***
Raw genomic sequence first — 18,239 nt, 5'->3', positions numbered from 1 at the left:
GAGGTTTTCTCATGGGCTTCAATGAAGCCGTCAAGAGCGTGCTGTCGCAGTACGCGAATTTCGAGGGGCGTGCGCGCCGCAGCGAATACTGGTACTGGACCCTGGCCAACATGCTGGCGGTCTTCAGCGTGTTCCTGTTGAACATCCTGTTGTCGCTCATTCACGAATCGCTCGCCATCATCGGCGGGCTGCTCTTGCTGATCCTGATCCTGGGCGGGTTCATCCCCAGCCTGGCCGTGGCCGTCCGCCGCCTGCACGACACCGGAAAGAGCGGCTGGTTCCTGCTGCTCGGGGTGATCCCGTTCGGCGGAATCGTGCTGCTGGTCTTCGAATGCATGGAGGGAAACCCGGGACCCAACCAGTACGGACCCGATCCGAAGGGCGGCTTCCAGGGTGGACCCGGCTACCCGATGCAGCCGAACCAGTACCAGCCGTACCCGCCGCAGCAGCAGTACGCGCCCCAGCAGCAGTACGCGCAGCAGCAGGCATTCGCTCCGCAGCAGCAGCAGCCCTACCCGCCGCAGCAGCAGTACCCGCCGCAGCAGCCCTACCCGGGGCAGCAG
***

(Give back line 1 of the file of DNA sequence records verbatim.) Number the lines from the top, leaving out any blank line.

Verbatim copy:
Raw genomic sequence first — 18,239 nt, 5'->3', positions numbered from 1 at the left: